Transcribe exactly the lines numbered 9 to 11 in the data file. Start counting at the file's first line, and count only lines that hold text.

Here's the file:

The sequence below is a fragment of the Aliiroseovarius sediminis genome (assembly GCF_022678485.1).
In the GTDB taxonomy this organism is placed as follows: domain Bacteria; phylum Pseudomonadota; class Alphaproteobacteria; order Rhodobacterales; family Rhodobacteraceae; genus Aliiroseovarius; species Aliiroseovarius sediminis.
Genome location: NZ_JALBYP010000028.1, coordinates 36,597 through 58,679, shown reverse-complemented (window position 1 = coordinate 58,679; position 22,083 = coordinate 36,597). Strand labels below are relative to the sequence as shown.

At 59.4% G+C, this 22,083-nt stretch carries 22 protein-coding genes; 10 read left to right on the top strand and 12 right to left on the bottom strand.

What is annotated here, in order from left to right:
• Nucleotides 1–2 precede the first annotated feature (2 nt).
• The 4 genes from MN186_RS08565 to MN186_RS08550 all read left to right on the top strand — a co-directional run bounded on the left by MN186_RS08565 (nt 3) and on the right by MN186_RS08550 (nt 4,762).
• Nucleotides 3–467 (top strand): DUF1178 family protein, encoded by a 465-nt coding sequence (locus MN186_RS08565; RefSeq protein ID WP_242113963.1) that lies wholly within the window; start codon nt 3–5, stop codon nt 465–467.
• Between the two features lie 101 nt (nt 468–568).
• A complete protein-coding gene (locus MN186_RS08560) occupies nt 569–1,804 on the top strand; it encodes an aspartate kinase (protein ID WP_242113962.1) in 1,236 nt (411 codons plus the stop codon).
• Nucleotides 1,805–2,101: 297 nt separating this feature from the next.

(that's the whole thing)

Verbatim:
• Between the two features lie 101 nt (nt 468–568).
• A complete protein-coding gene (locus MN186_RS08560) occupies nt 569–1,804 on the top strand; it encodes an aspartate kinase (protein ID WP_242113962.1) in 1,236 nt (411 codons plus the stop codon).
• Nucleotides 1,805–2,101: 297 nt separating this feature from the next.